In terms of 3D performance, images on the Acer have a decent level of depth to them, despite this being held back slightly by the average black levels on offer. This is mostly down to the excellent nature of the display handling the stereoscopic effect: there are no obvious errors in how parallax - the different layers which make-up the depth - is displayed, and fast motion is also handled with aplomb - that is to say there is some judder present with 60FPS material, but the action remained smooth without massively reducing too much detail.
The 27-inch screen size is also perfect in terms of delivering an engrossing viewing experience when sitting just a few feet away: images easily fill your field of view helping to bring you closer to the action, while the fancy pop-out effects have a lot more impact.
The only real issue we have with the HN274H when viewing 3D content is with regards to crosstalk: it can be frequently visible with the double image effect being quite an eye-sore at times. This is something that is made worse when playing in 3D at 1080p, where the sharpness of the native resolution makes the artifacts far easier to spot. The effects of crosstalk are less visible when playing in lower resolutions as the additional blur of the upscaling helps in hiding the duplicate edges by making them softer - although this is something that doesn't apply to the PS3, where the gamma crush accentuates high contrast edges.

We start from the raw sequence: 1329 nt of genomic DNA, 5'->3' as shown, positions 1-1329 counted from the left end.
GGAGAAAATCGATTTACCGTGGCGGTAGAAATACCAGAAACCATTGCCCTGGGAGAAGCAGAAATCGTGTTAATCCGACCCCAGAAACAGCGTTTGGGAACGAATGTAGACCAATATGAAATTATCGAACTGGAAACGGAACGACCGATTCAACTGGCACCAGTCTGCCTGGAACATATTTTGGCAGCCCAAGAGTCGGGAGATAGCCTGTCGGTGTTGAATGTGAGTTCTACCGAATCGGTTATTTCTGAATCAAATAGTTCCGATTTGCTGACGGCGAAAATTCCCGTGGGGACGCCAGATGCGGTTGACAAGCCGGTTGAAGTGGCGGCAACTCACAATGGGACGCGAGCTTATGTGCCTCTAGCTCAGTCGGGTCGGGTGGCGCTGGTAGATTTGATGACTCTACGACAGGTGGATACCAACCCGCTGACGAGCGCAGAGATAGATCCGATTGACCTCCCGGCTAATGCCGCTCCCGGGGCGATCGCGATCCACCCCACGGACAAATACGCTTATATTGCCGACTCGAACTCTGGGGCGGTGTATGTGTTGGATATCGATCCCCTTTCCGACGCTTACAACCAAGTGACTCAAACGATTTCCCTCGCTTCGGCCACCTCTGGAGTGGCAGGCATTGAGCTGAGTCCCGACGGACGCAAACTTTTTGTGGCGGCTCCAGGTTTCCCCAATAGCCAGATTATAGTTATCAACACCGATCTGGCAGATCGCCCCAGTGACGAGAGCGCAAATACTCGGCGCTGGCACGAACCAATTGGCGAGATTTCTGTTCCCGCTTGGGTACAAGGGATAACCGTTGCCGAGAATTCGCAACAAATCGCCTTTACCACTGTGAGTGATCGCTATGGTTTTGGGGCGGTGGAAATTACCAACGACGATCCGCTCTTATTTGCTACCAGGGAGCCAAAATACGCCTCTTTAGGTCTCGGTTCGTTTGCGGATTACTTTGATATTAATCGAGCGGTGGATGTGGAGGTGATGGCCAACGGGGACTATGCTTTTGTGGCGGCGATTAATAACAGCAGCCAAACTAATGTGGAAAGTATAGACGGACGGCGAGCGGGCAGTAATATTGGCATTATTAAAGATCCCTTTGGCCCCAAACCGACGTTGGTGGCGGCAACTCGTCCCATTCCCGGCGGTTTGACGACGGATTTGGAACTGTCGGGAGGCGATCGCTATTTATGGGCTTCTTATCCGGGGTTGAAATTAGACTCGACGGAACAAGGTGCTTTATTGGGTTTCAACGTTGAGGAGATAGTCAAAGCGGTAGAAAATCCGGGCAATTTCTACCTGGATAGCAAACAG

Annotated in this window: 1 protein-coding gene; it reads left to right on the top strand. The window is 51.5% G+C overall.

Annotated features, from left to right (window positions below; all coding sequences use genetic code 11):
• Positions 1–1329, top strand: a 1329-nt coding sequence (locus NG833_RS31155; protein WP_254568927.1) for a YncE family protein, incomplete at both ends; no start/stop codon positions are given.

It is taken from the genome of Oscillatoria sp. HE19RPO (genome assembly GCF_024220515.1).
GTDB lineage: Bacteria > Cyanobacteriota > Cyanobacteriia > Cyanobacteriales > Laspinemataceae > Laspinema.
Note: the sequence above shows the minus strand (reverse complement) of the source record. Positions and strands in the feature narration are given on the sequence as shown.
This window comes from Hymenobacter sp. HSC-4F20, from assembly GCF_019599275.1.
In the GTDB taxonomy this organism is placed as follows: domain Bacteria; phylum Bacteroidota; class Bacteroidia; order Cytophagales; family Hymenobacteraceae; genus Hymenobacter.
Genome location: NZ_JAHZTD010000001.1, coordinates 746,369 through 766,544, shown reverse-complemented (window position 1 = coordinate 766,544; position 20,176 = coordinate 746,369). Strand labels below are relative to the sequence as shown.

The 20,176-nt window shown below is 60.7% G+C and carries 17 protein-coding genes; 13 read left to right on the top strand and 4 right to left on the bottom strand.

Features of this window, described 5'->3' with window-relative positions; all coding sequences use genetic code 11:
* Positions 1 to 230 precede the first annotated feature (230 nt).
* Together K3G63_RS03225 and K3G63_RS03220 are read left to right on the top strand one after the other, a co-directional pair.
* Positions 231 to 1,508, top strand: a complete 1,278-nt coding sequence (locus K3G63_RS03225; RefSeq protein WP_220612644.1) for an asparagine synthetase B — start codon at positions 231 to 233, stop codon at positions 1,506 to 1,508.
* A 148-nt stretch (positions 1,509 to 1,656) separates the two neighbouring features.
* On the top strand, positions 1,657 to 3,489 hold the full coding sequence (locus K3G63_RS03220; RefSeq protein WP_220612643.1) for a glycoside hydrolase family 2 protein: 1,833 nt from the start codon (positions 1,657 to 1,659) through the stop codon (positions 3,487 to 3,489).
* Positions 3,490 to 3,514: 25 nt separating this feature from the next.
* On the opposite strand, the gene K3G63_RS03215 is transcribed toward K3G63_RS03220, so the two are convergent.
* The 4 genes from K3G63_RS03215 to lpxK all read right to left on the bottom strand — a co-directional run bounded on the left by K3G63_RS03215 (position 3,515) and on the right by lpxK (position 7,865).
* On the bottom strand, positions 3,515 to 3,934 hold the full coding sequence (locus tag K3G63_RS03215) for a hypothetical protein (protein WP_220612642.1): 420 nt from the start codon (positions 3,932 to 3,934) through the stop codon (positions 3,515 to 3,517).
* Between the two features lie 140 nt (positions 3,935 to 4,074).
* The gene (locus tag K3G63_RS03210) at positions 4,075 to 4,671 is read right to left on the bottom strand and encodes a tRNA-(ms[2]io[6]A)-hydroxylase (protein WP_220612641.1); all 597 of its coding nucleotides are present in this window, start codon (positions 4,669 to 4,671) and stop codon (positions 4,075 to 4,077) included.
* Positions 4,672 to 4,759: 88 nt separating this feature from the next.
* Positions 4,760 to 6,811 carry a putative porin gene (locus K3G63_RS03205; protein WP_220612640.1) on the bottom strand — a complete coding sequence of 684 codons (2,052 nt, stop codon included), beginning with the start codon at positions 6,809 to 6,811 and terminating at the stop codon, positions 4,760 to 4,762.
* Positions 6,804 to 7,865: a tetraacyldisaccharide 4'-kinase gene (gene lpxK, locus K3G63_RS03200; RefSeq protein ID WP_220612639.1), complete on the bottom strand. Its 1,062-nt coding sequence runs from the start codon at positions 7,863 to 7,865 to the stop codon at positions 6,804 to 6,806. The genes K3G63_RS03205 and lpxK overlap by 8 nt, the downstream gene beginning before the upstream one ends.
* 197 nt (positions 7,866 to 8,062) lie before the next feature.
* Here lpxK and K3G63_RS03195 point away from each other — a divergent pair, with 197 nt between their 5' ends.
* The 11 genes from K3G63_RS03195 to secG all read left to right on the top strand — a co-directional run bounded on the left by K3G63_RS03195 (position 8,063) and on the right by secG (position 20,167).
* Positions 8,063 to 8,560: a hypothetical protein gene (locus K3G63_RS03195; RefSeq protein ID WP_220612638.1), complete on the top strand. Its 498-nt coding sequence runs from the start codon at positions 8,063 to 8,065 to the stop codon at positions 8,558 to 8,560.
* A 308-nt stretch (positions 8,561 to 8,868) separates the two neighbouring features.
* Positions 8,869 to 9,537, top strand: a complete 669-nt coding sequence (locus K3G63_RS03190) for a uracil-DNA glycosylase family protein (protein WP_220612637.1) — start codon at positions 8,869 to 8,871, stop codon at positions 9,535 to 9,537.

We also found the level of crosstalk to be largely dependent on the content being displayed on screen, and in our tests of several games we found it not to be an issue at all. For example, in Call Of Duty: Black Ops on the PC, the effects are barely apparent, except for a few mild instances, and we found the same thing to be true when playing GT5 on the PS3. However, both Killzone 3 and Dead Island (PC) demonstrated an excessive amount of crosstalk and double image ghosting that was very noticeable throughout. Lowering the contrast makes a big difference in reducing these artefacts, however in doing so you'll be sacrificing picture quality in other areas in order to do so.
That said, we were impressed by the HN274H's impressive support for 3D content over a wide range of sources, made possible by the inclusion of both a dual-link DVI input, and three HDMI 1.4 connectors, all of which are able to handle a multitude of resolutions and display modes for stereoscopic viewing. The inclusion of a HDMI interface that supports the 1.4 specification is perhaps the most important, as it potentially allows for games consoles and set-top boxes to take advantage of the monitors 3D capabilities, while also doubling up perfectly as a display for 2D sources - PAL resolution and refresh rates are supported for both 2D and 3D, which is great if you have a set-top box which outputs progressive scan.